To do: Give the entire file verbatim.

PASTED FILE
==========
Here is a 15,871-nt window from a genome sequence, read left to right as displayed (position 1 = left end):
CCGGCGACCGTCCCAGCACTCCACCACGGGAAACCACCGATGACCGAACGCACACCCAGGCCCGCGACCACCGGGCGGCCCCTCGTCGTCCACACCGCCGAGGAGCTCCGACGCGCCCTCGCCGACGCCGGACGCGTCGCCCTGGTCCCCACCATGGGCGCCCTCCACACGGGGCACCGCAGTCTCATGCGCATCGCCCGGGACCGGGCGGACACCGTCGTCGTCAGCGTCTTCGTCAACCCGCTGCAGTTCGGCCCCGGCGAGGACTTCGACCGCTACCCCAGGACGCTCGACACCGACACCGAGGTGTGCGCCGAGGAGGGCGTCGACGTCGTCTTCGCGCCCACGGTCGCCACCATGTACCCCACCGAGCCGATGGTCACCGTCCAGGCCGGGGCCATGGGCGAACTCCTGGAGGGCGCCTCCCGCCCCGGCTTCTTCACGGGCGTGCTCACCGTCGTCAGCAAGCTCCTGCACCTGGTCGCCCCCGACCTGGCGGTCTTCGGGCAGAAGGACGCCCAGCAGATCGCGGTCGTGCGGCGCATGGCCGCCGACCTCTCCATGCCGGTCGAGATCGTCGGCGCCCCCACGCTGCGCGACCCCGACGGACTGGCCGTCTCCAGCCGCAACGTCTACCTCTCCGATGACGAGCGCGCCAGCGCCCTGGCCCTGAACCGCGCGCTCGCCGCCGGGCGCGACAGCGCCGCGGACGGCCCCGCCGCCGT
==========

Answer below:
Here is a 15,871-nt window from a genome sequence, read left to right as displayed (position 1 = left end):
CCGGCGACCGTCCCAGCACTCCACCACGGGAAACCACCGATGACCGAACGCACACCCAGGCCCGCGACCACCGGGCGGCCCCTCGTCGTCCACACCGCCGAGGAGCTCCGACGCGCCCTCGCCGACGCCGGACGCGTCGCCCTGGTCCCCACCATGGGCGCCCTCCACACGGGGCACCGCAGTCTCATGCGCATCGCCCGGGACCGGGCGGACACCGTCGTCGTCAGCGTCTTCGTCAACCCGCTGCAGTTCGGCCCCGGCGAGGACTTCGACCGCTACCCCAGGACGCTCGACACCGACACCGAGGTGTGCGCCGAGGAGGGCGTCGACGTCGTCTTCGCGCCCACGGTCGCCACCATGTACCCCACCGAGCCGATGGTCACCGTCCAGGCCGGGGCCATGGGCGAACTCCTGGAGGGCGCCTCCCGCCCCGGCTTCTTCACGGGCGTGCTCACCGTCGTCAGCAAGCTCCTGCACCTGGTCGCCCCCGACCTGGCGGTCTTCGGGCAGAAGGACGCCCAGCAGATCGCGGTCGTGCGGCGCATGGCCGCCGACCTCTCCATGCCGGTCGAGATCGTCGGCGCCCCCACGCTGCGCGACCCCGACGGACTGGCCGTCTCCAGCCGCAACGTCTACCTCTCCGATGACGAGCGCGCCAGCGCCCTGGCCCTGAACCGCGCGCTCGCCGCCGGGCGCGACAGCGCCGCGGACGGCCCCGCCGCCGT